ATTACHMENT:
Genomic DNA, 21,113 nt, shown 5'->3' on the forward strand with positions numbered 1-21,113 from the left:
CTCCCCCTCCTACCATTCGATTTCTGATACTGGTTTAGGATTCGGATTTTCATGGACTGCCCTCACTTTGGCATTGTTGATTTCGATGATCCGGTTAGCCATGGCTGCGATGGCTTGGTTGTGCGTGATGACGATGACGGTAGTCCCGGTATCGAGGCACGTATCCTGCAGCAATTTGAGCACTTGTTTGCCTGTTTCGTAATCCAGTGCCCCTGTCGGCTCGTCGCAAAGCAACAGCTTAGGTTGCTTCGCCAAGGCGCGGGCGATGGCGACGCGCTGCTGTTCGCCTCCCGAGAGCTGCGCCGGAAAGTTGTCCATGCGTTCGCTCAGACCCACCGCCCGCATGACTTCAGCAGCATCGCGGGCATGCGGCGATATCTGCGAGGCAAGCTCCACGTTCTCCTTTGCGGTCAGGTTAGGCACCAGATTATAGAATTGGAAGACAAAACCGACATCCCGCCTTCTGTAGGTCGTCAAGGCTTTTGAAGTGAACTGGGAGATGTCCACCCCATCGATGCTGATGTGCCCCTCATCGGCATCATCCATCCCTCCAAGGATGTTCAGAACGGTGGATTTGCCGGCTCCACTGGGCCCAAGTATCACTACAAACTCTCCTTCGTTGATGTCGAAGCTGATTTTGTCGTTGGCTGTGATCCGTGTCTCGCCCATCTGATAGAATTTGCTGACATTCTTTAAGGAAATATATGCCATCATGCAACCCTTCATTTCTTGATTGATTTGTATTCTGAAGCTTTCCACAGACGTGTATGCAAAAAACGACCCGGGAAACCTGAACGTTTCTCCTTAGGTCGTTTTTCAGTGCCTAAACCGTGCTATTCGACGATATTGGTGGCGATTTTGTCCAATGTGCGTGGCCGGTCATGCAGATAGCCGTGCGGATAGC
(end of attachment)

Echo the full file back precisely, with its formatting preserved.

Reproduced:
Genomic DNA, 21,113 nt, shown 5'->3' on the forward strand with positions numbered 1-21,113 from the left:
CTCCCCCTCCTACCATTCGATTTCTGATACTGGTTTAGGATTCGGATTTTCATGGACTGCCCTCACTTTGGCATTGTTGATTTCGATGATCCGGTTAGCCATGGCTGCGATGGCTTGGTTGTGCGTGATGACGATGACGGTAGTCCCGGTATCGAGGCACGTATCCTGCAGCAATTTGAGCACTTGTTTGCCTGTTTCGTAATCCAGTGCCCCTGTCGGCTCGTCGCAAAGCAACAGCTTAGGTTGCTTCGCCAAGGCGCGGGCGATGGCGACGCGCTGCTGTTCGCCTCCCGAGAGCTGCGCCGGAAAGTTGTCCATGCGTTCGCTCAGACCCACCGCCCGCATGACTTCAGCAGCATCGCGGGCATGCGGCGATATCTGCGAGGCAAGCTCCACGTTCTCCTTTGCGGTCAGGTTAGGCACCAGATTATAGAATTGGAAGACAAAACCGACATCCCGCCTTCTGTAGGTCGTCAAGGCTTTTGAAGTGAACTGGGAGATGTCCACCCCATCGATGCTGATGTGCCCCTCATCGGCATCATCCATCCCTCCAAGGATGTTCAGAACGGTGGATTTGCCGGCTCCACTGGGCCCAAGTATCACTACAAACTCTCCTTCGTTGATGTCGAAGCTGATTTTGTCGTTGGCTGTGATCCGTGTCTCGCCCATCTGATAGAATTTGCTGACATTCTTTAAGGAAATATATGCCATCATGCAACCCTTCATTTCTTGATTGATTTGTATTCTGAAGCTTTCCACAGACGTGTATGCAAAAAACGACCCGGGAAACCTGAACGTTTCTCCTTAGGTCGTTTTTCAGTGCCTAAACCGTGCTATTCGACGATATTGGTGGCGATTTTGTCCAATGTGCGTGGCCGGTCATGCAGATAGCCGTGCGGATAGC